THE Polaris-missile, nuclear-powered submarine Patrick Henry had left Charleston, South Carolina, on December 30, 1960, and travelled some 11,000 miles under water, beating by 12 hours the 66-day record set by her predecessor, the George Washington.

Now, on March 8, 1961, the submarine glided into the newly-established US Polaris nuclear submarine forward operating base on the Holy Loch. Fierce anti-Polaris protests had previously greeted the arrival of the depot ship, USS Proteus.

Now, waiting for the Patrick Henry was a canoe containing a lone protestor, Laurens Otter, a 30-year-old former London schoolmaster.

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He and three colleagues had reportedly worked all night to get the canoe ready. The four had drawn straws at their camp on the shore at Kilmun to see who would man the canoe. Otter won. And, watched by personnel aboard the submarine, and the British frigate escort ship Exmouth, which had been tasked with dealing with “incidents”, he set off towards the Patrick Henry.

“An element of the farcical entered into the arrival of the Patrick Henry”, reported the Glasgow Herald, “as more than 70 civil and naval police, ratings, and naval frogmen in launches pursued” Mr Otter.

“His canoe was eventually capsized by a policeman leaning from a launch, and he was dragged from the water by three naval frogmen and taken to the U.S. naval pier at Ardnadam”. He was charged at Dunoon police station with breach of the peace – the same station where he had been charged less than a week earlier. He was released without charge, and the charge was later dropped.

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Otter, a veteran peace activist, died in February 2022, aged 91. He had joined CND on its creation, and he and his wife Celia had spent their honeymoon in different prisons after being arrested for their activities. One obituary said that of Otter’s many direct actions, “perhaps the most celebrated is the time [he] was among protesters who tried to board the … Patrick Henry in the Holy Loch”.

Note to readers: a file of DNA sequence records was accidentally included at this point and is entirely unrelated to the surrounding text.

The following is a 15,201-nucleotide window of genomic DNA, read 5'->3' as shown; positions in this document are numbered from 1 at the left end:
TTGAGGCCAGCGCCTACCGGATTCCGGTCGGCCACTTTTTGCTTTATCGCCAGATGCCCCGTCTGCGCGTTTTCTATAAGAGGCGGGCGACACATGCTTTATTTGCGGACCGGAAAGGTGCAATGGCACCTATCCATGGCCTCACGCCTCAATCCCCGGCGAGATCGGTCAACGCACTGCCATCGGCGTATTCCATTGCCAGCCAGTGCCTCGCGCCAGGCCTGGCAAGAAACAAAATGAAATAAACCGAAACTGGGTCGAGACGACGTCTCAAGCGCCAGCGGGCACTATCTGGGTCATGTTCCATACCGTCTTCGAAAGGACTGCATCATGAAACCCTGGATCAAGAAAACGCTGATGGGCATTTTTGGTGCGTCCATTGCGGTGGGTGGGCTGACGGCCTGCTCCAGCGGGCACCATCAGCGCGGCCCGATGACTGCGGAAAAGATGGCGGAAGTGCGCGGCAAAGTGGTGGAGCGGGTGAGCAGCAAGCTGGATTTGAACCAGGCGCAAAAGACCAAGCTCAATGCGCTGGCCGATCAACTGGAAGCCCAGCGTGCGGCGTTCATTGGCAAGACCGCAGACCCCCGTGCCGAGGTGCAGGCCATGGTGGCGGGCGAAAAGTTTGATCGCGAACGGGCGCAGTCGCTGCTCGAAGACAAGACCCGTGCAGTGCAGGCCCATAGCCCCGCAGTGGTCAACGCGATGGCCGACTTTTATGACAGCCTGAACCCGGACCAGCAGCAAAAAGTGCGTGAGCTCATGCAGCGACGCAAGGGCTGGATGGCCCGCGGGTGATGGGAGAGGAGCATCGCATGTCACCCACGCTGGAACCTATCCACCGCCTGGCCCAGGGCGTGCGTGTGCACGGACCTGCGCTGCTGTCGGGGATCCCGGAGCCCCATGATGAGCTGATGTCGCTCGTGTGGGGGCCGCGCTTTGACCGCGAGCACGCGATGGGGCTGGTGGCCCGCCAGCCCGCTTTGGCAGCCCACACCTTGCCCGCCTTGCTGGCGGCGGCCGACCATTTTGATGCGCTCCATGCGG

Even before the arrival of the Proteus on Friday, March 3, the base had become a focal point for determined civil-disobedience protests under the banner of CND. Many people were understandably concerned that Scotland now found itself on the front line of the Cold War.

A ‘Polaris-action group’ had been camped on the stony foreshore at Kilmun for weeks, their tiny fire illuminating a slogan, in foot-high lettering on a wall at the lochside: “Polaris spells doom”.

HeraldScotland: The Patrick Henry arrives at the depot ship, ProteusThe Patrick Henry arrives at the depot ship, Proteus (Image: Duncan Stewart)

When the depot ship arrived, CND demonstrators told journalists that they were hoping to get as close to it as possible and to “hand some leaflets to the seamen if we can”. But precautions were already in hand: Clyde protection motor fishing vessels patrolled the loch overnight, while HMS Exmouth had orders to retaliate with fire extinguishers and hoses if demonstrators tried to use force when the depot ship berthed.

When Proteus sailed in, six demonstrators from England, who tried to reach her in their kayaks and dinghies, were swamped by naval launches. Watched by boat-loads of journalists, and with US sailors looking on from the Proteus’s top deck, the six led police a merry dance.

One, Mike Nolan, nimbly escaped the attentions of two launches from HMS Adamant, headquarters of the Third Submarine Squadron at Faslane; the boat-hooks wielded by their ratings were a fraction too late as his kayak jinked and dodged among the fleet.